In my usual burst of enthusiasm for the things I love and the desire it creates to imitate them (I love to eat—I should learn how to cook! I love to read—I should try and write a novel!) I have been building a bird’s nest.
Now the root of this passion is two-fold—I have always loved bird’s nests—I have collected obviously (and sometimes barely) abandoned ones for years. (Usually to have them disintegrate on a bookshelf after a time). I also love artist’s books and altered book artwork and recently made a pact with my oldest artist daughter, Ceinwen, that I would make a piece to enter in the annual MOCA (Marin Museum of Contemporary Art) altered book show and auction, if she would.
It’s due in a month.
The first step, for me, was to find a book to alter. So I visited the Reader’s Bookstore in Fort Mason to look for a vintage book that might be the foundation of my piece. I knew I wanted it to be something to do with birds and/or trees. I found an old library book from the 1940’s, a novel titled The Trees. The deckled pages are thick, slightly buckled and yellowed, the cloth cover is a faded blue. I cut a deep hole in the middle with an exacto-blade where my nest could rest.
Now making a bird’s nest is not as easy as it might look (neither is writing a novel!!!) I can definitely say that the slanderous term ‘bird-brain’ is a mislabel—birds are incredibly clever architects of little woven miracles.
After I took a walk in the woods and collected some leaves and twigs, I made an awkward skeleton out of some copper wire. I soaked the twigs, then bent and twisted, snapped and cursed and tucked until I had a funky little bowl of twigs.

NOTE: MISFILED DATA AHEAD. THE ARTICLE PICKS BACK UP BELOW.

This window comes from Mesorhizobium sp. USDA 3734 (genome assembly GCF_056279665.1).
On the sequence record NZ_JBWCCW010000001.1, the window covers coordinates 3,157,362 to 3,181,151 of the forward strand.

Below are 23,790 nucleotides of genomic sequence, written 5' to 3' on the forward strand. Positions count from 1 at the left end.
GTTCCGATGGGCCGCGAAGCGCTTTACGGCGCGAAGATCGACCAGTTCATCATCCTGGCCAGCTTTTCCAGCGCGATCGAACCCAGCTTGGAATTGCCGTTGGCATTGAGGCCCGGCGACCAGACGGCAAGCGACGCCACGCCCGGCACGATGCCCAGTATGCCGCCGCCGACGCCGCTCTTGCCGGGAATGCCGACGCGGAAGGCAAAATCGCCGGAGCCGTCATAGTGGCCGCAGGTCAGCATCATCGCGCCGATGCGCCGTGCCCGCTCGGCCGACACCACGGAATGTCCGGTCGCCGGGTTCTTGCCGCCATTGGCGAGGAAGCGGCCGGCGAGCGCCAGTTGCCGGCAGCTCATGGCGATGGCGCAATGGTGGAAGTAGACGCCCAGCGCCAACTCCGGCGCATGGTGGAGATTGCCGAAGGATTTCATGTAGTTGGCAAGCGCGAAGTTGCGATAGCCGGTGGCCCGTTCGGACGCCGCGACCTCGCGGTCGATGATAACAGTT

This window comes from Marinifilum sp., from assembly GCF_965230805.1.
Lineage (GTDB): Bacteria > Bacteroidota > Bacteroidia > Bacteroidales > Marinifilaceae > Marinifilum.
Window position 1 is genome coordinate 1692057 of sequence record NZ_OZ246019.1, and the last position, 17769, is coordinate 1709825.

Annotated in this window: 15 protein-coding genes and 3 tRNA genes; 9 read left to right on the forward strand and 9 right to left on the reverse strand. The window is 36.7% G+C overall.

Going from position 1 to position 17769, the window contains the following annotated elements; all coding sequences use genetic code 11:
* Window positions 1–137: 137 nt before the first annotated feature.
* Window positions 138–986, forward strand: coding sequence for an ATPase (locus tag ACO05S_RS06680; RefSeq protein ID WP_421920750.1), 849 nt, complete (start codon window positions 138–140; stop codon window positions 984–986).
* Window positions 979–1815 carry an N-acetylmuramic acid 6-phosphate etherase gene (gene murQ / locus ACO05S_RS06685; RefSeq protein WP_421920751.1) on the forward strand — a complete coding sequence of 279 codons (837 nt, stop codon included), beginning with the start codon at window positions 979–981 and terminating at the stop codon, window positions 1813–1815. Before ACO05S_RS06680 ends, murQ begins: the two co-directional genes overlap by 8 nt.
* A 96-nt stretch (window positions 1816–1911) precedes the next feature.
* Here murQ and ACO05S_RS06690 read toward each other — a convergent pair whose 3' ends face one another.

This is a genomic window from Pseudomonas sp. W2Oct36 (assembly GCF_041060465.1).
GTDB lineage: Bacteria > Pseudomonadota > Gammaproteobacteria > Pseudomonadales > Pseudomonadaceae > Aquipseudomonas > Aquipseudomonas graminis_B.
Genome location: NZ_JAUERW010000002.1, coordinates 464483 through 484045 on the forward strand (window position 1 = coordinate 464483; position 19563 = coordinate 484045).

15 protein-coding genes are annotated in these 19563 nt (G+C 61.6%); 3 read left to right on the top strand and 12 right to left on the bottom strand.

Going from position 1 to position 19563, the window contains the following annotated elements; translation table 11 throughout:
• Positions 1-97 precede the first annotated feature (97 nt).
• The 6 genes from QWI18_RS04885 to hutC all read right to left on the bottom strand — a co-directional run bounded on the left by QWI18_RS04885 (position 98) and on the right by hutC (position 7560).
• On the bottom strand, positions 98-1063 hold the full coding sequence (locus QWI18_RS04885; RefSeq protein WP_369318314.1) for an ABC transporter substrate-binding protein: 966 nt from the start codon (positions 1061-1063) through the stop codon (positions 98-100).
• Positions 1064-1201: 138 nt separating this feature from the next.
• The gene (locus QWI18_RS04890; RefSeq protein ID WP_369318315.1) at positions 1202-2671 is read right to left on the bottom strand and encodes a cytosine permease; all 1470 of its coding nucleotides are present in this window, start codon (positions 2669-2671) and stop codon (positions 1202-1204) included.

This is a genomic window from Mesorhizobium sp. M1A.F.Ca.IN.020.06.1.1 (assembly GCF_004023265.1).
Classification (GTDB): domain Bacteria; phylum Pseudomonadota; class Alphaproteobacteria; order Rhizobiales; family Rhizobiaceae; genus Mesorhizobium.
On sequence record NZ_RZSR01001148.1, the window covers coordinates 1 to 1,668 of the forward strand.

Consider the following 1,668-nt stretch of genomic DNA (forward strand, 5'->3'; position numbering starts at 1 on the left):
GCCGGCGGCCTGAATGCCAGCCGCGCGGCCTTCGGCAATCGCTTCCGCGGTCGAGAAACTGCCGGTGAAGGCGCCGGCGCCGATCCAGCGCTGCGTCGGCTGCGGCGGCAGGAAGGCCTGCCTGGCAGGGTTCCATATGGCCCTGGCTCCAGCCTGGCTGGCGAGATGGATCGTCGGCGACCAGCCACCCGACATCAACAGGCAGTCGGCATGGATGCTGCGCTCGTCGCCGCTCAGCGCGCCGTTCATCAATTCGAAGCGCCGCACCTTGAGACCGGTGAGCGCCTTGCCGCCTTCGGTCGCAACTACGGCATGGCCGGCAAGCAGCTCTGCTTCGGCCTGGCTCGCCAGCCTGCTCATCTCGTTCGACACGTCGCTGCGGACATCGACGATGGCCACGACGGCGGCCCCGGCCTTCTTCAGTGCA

What I have created is an imitation of a bird’s nest. It’s a pretty good imitation— there’s little question as to what it’s supposed to be. I think most people would look at it and think, oh, that looks like a bird’s nest. (As opposed to oh,…that’s interesting…what is it?)
It’s the same as when we write and try to create a well-rounded, believable character or a realistic setting—we are creating a plausible imitation. And sometimes we have to distort reality to make what is written work. This is especially the case in writing dialogue—if we as writers were to write a page of dialogue the way we all normally speak, it would be unbearably boring and dull with all of the um’s and uh’s and you know’s—so what we write is an imitation of dialogue.
They say that imitation is the highest form of praise.
I say, praise be to the birds, to their beautiful nests, to the trees that hold them, to their wood that is made into paper, to the books, to the stories told and written and read. And to all of those who imitate them with love in their hearts.
Take Good Care,